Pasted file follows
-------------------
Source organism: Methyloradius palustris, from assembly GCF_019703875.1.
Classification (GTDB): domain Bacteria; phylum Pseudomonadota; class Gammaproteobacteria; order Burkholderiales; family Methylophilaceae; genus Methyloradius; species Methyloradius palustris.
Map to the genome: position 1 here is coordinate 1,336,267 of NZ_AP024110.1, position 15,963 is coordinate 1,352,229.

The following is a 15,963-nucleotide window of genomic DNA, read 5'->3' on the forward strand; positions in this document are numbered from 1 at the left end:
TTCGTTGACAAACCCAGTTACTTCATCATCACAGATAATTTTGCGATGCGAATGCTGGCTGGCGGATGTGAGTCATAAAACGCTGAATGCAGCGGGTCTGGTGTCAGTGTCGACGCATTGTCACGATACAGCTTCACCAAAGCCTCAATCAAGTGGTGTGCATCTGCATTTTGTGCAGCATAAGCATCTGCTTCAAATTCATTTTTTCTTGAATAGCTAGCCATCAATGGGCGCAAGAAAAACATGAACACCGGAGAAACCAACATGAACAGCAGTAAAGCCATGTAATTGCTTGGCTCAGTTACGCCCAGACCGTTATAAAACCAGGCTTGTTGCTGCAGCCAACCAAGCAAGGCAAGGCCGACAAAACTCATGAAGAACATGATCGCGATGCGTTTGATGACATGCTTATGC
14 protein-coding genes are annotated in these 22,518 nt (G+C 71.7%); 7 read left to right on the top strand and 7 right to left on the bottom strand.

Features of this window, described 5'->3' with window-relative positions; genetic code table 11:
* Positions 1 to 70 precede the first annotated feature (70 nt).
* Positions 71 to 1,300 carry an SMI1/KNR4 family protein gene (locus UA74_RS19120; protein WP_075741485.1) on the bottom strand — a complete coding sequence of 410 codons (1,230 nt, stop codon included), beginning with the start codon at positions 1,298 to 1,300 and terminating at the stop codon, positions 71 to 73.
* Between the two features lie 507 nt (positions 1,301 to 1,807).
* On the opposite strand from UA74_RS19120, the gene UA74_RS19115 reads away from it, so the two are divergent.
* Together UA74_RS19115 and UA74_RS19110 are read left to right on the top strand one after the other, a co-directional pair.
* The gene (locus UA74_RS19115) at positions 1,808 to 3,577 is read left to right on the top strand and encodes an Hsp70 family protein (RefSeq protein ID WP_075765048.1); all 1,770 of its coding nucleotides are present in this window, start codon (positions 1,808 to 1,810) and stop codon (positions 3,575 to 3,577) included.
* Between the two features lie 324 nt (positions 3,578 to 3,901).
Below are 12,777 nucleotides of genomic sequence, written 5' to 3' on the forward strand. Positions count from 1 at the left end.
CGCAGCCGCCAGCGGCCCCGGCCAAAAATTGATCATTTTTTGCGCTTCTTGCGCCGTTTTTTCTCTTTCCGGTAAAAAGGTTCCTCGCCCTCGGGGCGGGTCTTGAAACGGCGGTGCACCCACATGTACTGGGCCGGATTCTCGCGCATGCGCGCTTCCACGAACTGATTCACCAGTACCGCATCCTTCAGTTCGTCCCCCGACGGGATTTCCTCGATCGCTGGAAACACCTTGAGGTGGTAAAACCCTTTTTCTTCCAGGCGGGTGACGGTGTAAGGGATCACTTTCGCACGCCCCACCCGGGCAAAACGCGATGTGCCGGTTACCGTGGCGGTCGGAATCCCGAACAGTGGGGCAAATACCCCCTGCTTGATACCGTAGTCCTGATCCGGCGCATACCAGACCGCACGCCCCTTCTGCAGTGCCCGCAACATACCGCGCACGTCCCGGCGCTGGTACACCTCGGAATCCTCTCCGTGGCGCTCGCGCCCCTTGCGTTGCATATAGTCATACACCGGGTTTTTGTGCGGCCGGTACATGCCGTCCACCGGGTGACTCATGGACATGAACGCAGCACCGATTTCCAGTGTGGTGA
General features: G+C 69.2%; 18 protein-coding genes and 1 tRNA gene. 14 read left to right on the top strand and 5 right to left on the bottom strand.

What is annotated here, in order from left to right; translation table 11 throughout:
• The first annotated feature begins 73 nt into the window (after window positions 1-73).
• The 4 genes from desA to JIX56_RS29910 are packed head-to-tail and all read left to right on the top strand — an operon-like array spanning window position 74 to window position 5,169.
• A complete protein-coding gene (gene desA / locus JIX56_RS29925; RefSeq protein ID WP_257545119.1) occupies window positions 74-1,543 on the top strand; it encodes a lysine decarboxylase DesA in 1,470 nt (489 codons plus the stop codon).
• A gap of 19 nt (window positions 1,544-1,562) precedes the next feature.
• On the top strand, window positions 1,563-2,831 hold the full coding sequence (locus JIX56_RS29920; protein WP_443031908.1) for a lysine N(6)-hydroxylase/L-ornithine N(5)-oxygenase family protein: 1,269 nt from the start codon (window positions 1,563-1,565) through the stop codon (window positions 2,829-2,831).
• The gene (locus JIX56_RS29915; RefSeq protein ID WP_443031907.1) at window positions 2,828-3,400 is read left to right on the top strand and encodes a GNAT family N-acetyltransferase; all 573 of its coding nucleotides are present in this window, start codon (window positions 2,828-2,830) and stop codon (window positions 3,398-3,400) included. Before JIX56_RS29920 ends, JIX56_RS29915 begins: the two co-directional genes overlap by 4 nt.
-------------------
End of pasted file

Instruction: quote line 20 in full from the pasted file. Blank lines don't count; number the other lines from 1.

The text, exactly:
• The 4 genes from desA to JIX56_RS29910 are packed head-to-tail and all read left to right on the top strand — an operon-like array spanning window position 74 to window position 5,169.